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I am a math major and have a strong interest in mechanical and electrical engineering. Can I apply to graduate school for these fields or any other fields like chemistry, biology or medicine?

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Abdullah M Al-jazy is a new contributor to this site. Take care in asking for clarification, commenting, and answering. Check out our Code of Conduct.
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    You can of course, but what qualifies you better than all of the other applicants? Why would a department choose you given that most of the other applicants will already have an education in these fields? Commented 2 days ago
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    Plenty of heavy duty math problems in engineering PhDs to be done (perhaps mostly in simulation). Same holds for other technical fields. One question would be how much basic undergraduate course work in the other fields you have done.
    – Jon Custer
    Commented 2 days ago
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    An earlier comment of mine: The "roommate of mine" of mine who I mentioned here got an undergraduate degree in math, skipped a year from school (worked as an assistant car mechanic), then took some undergraduate engineering courses at another university part-time, then applied to and got accepted to MIT's graduate mechanical engineering program, where he got his Ph.D. in mechanical engineering a few years later. So yes, it is possible. Commented 2 days ago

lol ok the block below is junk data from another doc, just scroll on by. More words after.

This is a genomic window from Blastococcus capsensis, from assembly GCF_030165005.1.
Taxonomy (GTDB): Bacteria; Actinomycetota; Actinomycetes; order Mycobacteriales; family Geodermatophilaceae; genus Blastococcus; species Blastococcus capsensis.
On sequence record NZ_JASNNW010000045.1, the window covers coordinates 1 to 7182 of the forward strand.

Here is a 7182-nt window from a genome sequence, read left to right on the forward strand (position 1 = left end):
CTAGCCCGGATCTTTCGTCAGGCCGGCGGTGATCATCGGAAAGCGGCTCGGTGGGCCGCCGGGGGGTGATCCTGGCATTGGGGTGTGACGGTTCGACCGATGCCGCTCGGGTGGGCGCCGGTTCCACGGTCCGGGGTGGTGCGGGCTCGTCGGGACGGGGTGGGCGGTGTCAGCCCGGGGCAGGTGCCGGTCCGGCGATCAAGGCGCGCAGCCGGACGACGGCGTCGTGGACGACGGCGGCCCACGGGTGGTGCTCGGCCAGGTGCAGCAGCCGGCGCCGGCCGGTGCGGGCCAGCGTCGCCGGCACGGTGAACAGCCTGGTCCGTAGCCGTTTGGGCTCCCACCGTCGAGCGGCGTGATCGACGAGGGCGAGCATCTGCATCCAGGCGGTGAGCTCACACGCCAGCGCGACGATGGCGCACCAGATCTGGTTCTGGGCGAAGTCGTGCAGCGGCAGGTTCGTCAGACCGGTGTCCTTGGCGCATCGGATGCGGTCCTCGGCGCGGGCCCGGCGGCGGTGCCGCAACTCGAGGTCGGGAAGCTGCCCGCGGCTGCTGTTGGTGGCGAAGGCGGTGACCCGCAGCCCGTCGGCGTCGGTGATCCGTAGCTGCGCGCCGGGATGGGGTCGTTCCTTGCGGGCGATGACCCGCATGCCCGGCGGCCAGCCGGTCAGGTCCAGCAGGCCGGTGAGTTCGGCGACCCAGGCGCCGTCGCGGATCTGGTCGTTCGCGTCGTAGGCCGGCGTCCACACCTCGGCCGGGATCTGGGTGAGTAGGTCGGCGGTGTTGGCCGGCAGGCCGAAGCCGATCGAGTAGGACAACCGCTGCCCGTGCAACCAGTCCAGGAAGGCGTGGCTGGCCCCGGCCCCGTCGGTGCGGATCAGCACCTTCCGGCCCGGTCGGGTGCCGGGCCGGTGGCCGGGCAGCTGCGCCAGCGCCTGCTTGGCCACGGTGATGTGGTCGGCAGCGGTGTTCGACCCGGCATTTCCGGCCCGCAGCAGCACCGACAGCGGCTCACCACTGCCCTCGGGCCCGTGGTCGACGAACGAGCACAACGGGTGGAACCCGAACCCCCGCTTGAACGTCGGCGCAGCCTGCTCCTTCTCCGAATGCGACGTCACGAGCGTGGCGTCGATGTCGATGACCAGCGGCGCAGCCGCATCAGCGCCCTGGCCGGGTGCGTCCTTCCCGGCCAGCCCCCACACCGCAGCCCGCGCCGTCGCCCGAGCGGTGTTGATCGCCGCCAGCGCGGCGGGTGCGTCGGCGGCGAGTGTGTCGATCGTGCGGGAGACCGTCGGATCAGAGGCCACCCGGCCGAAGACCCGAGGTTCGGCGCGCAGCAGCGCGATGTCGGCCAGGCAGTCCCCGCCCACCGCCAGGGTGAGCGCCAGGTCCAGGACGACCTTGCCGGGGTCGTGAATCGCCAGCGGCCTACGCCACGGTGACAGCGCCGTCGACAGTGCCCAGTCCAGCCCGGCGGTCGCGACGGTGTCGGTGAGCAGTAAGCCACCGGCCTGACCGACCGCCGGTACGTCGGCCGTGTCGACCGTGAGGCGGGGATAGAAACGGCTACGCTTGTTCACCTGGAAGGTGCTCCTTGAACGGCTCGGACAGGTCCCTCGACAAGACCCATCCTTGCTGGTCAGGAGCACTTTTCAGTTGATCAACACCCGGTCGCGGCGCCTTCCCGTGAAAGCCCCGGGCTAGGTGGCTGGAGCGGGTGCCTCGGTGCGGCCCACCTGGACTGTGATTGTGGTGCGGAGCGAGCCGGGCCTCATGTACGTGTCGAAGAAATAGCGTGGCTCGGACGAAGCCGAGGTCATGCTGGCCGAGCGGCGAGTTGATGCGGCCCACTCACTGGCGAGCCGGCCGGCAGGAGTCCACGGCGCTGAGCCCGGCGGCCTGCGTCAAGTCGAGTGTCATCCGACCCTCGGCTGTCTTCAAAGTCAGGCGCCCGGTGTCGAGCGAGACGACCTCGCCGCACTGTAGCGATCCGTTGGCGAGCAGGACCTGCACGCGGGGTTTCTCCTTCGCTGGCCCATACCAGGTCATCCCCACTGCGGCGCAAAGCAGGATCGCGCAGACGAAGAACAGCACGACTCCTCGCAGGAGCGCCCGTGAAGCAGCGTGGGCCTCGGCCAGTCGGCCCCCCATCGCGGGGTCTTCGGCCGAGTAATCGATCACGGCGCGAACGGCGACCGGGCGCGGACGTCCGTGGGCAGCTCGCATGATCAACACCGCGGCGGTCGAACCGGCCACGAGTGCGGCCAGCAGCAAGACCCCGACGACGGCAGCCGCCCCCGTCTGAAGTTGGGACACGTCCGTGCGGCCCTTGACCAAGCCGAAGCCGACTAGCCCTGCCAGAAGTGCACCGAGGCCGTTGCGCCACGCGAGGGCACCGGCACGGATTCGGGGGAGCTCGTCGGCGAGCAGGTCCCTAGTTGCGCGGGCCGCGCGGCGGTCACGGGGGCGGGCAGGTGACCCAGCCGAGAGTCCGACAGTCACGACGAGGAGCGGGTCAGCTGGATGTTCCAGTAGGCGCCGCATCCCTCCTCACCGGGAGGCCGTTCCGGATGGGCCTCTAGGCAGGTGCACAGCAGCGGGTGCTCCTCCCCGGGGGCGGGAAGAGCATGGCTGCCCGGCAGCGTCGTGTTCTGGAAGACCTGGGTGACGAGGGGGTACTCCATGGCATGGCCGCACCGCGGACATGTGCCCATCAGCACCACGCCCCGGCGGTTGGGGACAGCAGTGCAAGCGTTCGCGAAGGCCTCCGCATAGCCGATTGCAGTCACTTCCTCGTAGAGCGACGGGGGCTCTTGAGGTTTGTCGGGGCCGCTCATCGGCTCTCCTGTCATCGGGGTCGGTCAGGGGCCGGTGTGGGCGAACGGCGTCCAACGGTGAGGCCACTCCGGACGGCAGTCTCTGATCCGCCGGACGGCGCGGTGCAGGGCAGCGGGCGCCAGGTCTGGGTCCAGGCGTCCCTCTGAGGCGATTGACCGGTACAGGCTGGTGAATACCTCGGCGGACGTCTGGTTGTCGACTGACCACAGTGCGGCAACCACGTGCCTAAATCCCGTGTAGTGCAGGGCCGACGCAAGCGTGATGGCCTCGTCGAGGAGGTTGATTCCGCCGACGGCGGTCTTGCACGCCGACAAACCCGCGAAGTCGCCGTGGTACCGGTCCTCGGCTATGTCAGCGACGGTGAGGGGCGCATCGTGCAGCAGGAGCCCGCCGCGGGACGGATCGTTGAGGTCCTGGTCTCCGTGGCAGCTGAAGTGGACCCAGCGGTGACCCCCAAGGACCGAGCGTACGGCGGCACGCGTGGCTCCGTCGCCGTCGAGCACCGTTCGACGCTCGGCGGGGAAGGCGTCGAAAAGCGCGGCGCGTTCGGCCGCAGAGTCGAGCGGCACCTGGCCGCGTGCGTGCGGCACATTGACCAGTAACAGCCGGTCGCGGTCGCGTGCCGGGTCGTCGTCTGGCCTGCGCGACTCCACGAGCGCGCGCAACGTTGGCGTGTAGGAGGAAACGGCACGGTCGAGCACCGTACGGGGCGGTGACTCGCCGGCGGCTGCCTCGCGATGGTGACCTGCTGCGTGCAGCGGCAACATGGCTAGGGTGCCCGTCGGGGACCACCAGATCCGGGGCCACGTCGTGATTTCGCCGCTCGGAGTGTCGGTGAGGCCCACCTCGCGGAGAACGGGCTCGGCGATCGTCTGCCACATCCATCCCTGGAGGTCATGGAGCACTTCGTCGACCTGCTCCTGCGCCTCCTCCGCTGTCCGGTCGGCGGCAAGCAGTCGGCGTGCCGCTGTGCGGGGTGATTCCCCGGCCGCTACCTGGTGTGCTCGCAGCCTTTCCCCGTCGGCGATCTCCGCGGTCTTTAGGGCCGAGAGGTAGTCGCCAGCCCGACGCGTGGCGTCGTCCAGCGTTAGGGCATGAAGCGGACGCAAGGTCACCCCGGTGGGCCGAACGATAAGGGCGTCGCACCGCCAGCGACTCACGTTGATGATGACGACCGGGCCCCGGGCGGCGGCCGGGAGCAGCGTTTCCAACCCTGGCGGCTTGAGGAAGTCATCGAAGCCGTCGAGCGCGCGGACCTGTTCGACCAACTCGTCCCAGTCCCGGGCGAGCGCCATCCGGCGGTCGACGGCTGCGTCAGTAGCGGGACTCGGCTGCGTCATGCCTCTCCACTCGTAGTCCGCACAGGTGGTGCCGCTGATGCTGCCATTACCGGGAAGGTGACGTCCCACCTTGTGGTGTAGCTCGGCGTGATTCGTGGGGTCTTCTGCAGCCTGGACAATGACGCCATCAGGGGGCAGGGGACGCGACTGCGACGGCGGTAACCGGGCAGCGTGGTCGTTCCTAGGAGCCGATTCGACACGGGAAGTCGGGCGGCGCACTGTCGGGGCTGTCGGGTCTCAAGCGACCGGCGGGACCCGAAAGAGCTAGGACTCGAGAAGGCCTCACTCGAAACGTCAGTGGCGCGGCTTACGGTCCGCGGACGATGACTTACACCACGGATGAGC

• A question that would only be asked by a math major ... Commented 2 days ago

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This might depend on many thing, including where you want to pursue the doctorate. In the US it is common to change focus between undergraduate and graduate study, but that is enabled by the very broad undergraduate education that is typical here. Other places the undergraduate education is more focused meaning people have little experience outside their major field.

Each program at each university will have its own requirements and you need to meet those, often in a competitive environment.

However, engineering generally requires math, along with other things, and there are parts of engineering that depend more on math than others.

You need to explore individual programs at several place and decide how well you fit those requirements. It would be useful to have a face to face conversation with a few people in an engineering program to get a sense about your chances for admission and your likelihood of success.

Yes, it is probably possible, though the early part of the path might be a bit rocky.

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  • Thanks, it's a great answer. Commented 2 days ago
  • @AbdullahMAl-jazy I would pay particular attention to the Qualifying Exams, or Breadth Requirement, or whatever the various institutions call it.
    – Anonymous
    Commented 2 days ago
  • @Anonymous Yes I know about that Commented yesterday

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